In most jurisdictions, the penalty for hitting and running when a person is injured is a misdemeanor, and the penalty for hitting and running when a person is killed is a felony. If you turn yourself in and cooperate with law enforcement, the penalties may be less severe and the law enforcement officials may be more willing to make a deal with you and allow you to plea the case down in severity. In fact, if you didn’t severely injure the pedestrian, you may be able to face minimal to no jail time. What about Insurance?
If a person is suing you for a hit and run and the police are also prosecuting you at the same time for the hit and run, you face a difficult situation. You may wan to claim in the criminal trial that you didn’t hit and run, but in order to have your insurance company defend you in the civil trial, you need to admit to them that you were operating the vehicle. The police can then subpoena the insurance records and use that against you in your criminal trial.Talk to a Lawyer Immediately
After hitting a pedestrian and running, one of the first things you should do is contact a hit and run attorney. He can give you advice about whether to turn yourself in and how to go about doing so and negotiating with law enforcement to minimize your potential penalties. He can also help you to speak with your insurance company and to defend both the civil and criminal charges brought against you as a result of hitting a pedestrian and running.
What to Do After a Hitting a Car and Running If you have hit a car and run, then you may be facing some potentially serious legal consequences. Not only will you be held civilly liable for the damages you caused to the other driver, but you may also face criminal charges. Therefore, if you find yourself in this situation, you should think carefully about what to do after hitting a car and running. Know the Law
The laws for a hit and run differ by state, but in most cases, you will be held criminally liable for leaving the scene of an accident. Generally:You may face misdemeanor penalties. These are usually a fine and some time in jail- from between one and two years. A hit and run is usually a misdemeanor if it is a first offense and/or if the person who you hit and run was injured but did not die as a resultYou may face felony charges if the person you hit and run died or if the accident was especially severe. Felony charges may involve over a year in jail as well as large finesYour license will often be suspended
You must learn the specific definition of hit and run and the rules and laws of your state so you can know what to be prepared for after hitting a car and running. Turn Yourself In
Before you contact your insurance company or do anything else, you likely want to consider turning yourself in to the police. If you turn yourself in, the prosecutors are more likely to show leniency in regards to arranging a plea bargain, and the judge is more likely to be lenient in sentencing. This is especially true if the damage done by the accident was minor. In fact, you may be able to escape jail time entirely if the damage was minor, if no one was seriously injured and/or if you cooperate with the police. Understand Your Insurance Information Isn’t Confidential
If you are sued as a result of a hit and run driver and you want your insurance company to defend the lawsuit, you will have to admit to them that you were in fact operating the vehicle. Otherwise they will not cover your legal bills.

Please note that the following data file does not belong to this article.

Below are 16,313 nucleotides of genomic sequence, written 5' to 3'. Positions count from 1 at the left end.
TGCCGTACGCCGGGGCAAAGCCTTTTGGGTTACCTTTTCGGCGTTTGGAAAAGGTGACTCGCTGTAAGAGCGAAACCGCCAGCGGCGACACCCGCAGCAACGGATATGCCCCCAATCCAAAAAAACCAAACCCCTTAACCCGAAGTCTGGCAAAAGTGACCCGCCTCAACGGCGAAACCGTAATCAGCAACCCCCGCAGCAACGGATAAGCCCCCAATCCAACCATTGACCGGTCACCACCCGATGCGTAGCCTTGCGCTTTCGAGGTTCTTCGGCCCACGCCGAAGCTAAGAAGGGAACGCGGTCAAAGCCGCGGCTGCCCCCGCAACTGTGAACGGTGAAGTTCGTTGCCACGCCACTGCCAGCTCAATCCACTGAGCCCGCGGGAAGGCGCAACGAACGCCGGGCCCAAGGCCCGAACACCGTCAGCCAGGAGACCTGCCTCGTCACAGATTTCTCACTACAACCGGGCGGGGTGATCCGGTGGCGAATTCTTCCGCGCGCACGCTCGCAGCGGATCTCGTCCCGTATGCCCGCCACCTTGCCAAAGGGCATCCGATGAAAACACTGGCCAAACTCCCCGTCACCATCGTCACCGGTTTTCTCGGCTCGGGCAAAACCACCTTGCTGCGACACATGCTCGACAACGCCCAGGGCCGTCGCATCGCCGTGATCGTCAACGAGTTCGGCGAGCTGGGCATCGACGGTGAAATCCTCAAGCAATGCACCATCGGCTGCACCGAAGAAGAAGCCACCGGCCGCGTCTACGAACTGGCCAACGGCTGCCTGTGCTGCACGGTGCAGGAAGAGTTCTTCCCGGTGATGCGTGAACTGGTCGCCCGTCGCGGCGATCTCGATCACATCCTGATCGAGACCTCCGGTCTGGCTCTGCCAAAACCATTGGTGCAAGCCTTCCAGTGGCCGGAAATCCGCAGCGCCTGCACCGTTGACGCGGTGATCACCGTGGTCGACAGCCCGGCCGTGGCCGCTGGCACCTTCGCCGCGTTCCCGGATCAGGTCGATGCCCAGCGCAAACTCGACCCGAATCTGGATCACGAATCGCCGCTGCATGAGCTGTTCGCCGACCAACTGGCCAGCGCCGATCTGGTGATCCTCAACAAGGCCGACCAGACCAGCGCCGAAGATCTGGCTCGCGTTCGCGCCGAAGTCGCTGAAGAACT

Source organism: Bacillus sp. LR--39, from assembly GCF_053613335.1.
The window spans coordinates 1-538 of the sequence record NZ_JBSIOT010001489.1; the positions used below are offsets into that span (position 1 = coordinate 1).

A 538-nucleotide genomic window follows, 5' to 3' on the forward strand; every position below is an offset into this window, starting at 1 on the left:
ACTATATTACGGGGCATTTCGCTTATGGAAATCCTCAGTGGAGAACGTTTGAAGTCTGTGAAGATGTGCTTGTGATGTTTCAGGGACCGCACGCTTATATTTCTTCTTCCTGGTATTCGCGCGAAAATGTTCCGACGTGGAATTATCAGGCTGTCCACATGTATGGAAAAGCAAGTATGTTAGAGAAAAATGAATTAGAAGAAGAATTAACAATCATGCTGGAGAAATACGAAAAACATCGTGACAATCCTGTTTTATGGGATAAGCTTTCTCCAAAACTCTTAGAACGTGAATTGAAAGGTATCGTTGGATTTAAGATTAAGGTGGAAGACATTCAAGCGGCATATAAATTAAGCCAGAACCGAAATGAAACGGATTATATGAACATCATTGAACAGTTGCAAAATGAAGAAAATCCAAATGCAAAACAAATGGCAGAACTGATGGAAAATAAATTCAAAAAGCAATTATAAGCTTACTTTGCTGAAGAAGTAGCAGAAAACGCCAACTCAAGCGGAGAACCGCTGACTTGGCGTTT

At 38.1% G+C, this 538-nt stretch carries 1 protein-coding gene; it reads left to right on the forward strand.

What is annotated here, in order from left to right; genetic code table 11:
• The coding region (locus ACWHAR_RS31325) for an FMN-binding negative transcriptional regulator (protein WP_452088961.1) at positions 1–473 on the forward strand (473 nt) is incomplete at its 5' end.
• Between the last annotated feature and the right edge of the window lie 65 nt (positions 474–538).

Unfortunately, his means if you admit that to the insurance company, the police can subpoena their records and use that as evidence against you in a criminal case to prove you in fact did hit and run. Therefore, you need to think carefully about what information you disclose to your insurance company and when.Finding Legal Help
Generally, before you speak to your insurance company, or before you turn yourself in, you should speak to an experienced hit and run attorney. The attorney should be able to explain the laws in your area, and should be able to help you interface with law enforcement to minimize the penalties associated with the hit and run incident.
What to Do if You're the Victim of a Hit and Run As the victim of a hit and run accident, you may wonder what you should do. You may be facing injury, financial loss, medical bills and a damaged car or property. Although you may be scared and angry, there are several things you should do as the victim after a hit and run accident. Immediately After the Accident
If someone hits you and leaves, there are certain steps you should take immediately after the accident:Assess your medical condition. Do you need help? If so, contact an ambulance immediately on your cell phone if you are able to or try to attract the attention of a passing car who may be able to come to your aidWrite down any details or information you can remember about the car who hit you. The color of the car, the license plate number or letters (or at least part of them), and any details about the driver can all be importantAsk for the names and addresses of any witnesses at the scene. They may be able to help you later if the hit and run driver is identifiedCall the police immediately. They can come to the scene to write up an accident report and to access what happened.Contact your own insurance company. If the hit and run driver cannot be found, then they may provide you with coverage. Exploring Your Recovery Options
If you have been hit by a hit and run driver, you may not be able to recover your damages from that person’s insurance company unless the police are able to identify the driver and track him down. As such, your recovery may be limited. For many people, they can recover under the terms of their own insurance policies; however, such recovery depends on you having the appropriate type of coverage. For example:If you have uninsured or underinsured motorist coverage, your insurance company will essentially stand in for the driver and pay the money he would have had to pay you, had he stopped the car as he should have. If the driver is ever found, your insurance company can then sue him- or his insurance company- to get their money back.If you have personal injury protection, this will automatically cover your injuries and medical bills. You may be limited in recovering for pain and suffering damages